Editorials

Allocating budgets for fundholding and prescribing

BMJ 1996; 313 doi: https://doi.org/10.1136/bmj.313.7068.1274 (Published 23 November 1996) Cite this as: BMJ 1996;313:1274
  1. Azeem Majeed
  1. Senior lecturer in general practice Division of General Practice and Primary Care, St George's Hospital Medical School, London SW17 0RE

    Practice based needs assessment may be the only real answer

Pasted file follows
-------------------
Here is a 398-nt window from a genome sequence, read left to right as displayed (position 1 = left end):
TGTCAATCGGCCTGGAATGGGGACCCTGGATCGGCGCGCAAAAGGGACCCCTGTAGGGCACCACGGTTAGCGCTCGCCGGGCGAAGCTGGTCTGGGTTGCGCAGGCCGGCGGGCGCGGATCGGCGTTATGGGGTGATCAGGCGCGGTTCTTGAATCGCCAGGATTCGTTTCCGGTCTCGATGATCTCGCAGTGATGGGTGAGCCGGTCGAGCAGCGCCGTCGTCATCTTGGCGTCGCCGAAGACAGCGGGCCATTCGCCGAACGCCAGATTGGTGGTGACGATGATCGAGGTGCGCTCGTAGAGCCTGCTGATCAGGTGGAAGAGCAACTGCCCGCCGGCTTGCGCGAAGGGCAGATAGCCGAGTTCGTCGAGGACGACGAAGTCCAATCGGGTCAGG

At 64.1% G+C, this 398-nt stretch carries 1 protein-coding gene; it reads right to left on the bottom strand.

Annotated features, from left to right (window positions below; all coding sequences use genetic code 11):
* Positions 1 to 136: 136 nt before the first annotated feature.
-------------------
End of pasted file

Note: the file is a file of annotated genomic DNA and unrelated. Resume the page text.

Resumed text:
The way in which health authorities come to their decisions about budgets for fundholding and prescribing must seem like an arcane art to many general practitioners. The principle underlying the setting of these budgets is that general practices should receive a fair share of NHS resources and one that reflects the healthcare needs of their patients.1 2 However, there are great practical problems in setting budgets fairly. The main problem is that attempts to explain variations in the use of fundholding procedures and in prescribing costs have not been very successful.3 4 5 The variations between practices are just too large to be explained by currently available information. The most important reason for this is that general practices serve small populations that differ greatly from each other in their demographic, social, and clinical characteristics. There are also large differences in the way in which general practitioners provide care. Hence, resource allocation formulae, such as those used by the NHS Executive to allocate budgets to health authorities, will …

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